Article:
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RE: Outstanding Issues - rdfms-xmllang

From: <Misha.Wolf@reuters.com>
Date: Mon, 25 Feb 2002 01:03:28 +0000
Message-ID: <T594739e60dc407b70724c@reuters.com>
To: Pat Hayes <phayes@ai.uwf.edu>
Cc: w3c-rdfcore-wg@w3.org, w3c-i18n-ig@w3.org

On 24/02/2002 22:22:28 Pat Hayes wrote:
> As I won't be at the F2F, my 2c worth of comment on this issue:
>
> >
> >-  The above seems to suggest that degrees of fuzziness are required, at
> >    user option, as with regular search engines.
>
> Fuzziness of matching is not acceptable for RDF: it would break every
> inference engine ever written.

In that case these inference engines either do not handle text or else
they only handle text in a known language.

> Language tagging is largely incidental
> to proposed RDF usage in any case, as RDF is not intended to be read
> by human beings.

What's that got to do with it?  It is intended to be "read" by engines.
Reading implies "understanding" in the sense of being able to make
"decisions" (such as A and B are the same).  Understanding of text
requires knowledge of the language.  I walk on the pavement every day in
London.  If I did so in the US, I'd be dead within a few minutes.

> Also bear in mind that most proposed RDF usage is
> not concerned with text.

Where is this documented?  It certainly was very much concerned with
text when the original RDF M&S WG (of which I was a member) did its
work.  In most use cases, the "literals" were text (as opposed to dates,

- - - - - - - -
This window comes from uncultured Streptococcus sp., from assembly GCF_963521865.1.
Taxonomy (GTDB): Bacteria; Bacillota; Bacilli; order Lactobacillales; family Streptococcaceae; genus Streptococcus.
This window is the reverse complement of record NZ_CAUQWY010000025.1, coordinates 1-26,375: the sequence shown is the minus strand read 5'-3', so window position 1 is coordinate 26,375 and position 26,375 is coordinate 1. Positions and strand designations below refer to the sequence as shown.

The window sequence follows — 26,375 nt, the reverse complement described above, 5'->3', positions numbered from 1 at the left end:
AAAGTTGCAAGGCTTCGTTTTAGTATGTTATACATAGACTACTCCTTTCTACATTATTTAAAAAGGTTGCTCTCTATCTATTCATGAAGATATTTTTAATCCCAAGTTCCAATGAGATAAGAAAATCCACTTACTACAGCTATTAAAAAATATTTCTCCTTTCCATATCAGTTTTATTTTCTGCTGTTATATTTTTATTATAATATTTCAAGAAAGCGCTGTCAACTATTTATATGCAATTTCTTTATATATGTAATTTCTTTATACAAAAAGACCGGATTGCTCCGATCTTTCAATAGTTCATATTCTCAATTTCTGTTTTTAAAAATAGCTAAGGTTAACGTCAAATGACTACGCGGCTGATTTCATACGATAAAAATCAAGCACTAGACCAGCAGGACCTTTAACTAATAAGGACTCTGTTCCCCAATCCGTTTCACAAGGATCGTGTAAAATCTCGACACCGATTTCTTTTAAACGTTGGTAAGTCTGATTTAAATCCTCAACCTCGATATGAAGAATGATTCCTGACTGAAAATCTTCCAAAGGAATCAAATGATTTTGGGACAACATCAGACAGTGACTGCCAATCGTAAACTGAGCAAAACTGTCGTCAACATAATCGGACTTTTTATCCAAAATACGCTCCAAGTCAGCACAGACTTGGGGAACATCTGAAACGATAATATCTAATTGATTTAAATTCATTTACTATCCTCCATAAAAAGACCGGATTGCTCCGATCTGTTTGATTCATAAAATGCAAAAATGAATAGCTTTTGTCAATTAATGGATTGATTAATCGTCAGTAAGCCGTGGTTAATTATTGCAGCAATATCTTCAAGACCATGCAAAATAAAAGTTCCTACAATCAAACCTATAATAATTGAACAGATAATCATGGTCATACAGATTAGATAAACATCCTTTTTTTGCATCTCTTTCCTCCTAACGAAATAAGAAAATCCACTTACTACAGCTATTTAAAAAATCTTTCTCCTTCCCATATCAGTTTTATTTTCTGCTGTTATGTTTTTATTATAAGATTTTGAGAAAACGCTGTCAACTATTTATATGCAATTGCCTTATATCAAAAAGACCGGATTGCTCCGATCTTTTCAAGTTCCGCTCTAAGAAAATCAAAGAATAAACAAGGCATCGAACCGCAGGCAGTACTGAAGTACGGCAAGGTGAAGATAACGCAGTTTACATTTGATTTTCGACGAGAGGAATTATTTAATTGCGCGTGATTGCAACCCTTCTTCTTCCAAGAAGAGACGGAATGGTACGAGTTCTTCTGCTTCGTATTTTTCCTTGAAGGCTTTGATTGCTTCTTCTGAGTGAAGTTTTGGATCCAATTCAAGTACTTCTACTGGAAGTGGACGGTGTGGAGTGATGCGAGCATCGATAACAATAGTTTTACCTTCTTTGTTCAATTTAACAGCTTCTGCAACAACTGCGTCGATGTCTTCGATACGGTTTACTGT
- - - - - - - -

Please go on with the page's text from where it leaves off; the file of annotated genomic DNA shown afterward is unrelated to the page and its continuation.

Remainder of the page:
numbers etc).

> >-  All of the above is closely related to other "control" constructs
> >    needed for correctly writing text in different languages, eg BiDi
> >    controls for BiDirectional languages.  Though Math(s) is a language
> >    in quite a different sense, the same problem arises.  Let's say the
> >    title of a paper contains something that can't be expressed in plain
> >    text, eg an integral from value A to value B.  How do I do this in
> >    RDF
>
> I would say that RDF deals with Unicode strings. How to encode an
> integral in Unicode is someone else's problem.

Sorry, I didn't make myself clear.  How to encode an integral is a
solved problem: MathML solved it.  How to make use of this in RDF is an
RDF problem.

> >and how will others match on it?
>
> Again, someone else's problem. Intelligent text retrieval is a large
> research area, but it is also largely independent of ontology
> language design. RDF does not have the resources to do both jobs. at
> once.

I'm not sure what you mean by text retrieval.  Are you suggesting that
all/most RDF literals will be numbers, dates etc?

Misha

> Pat Hayes
>
>
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Received on Sunday, 24 February 2002 20:04:27 EST

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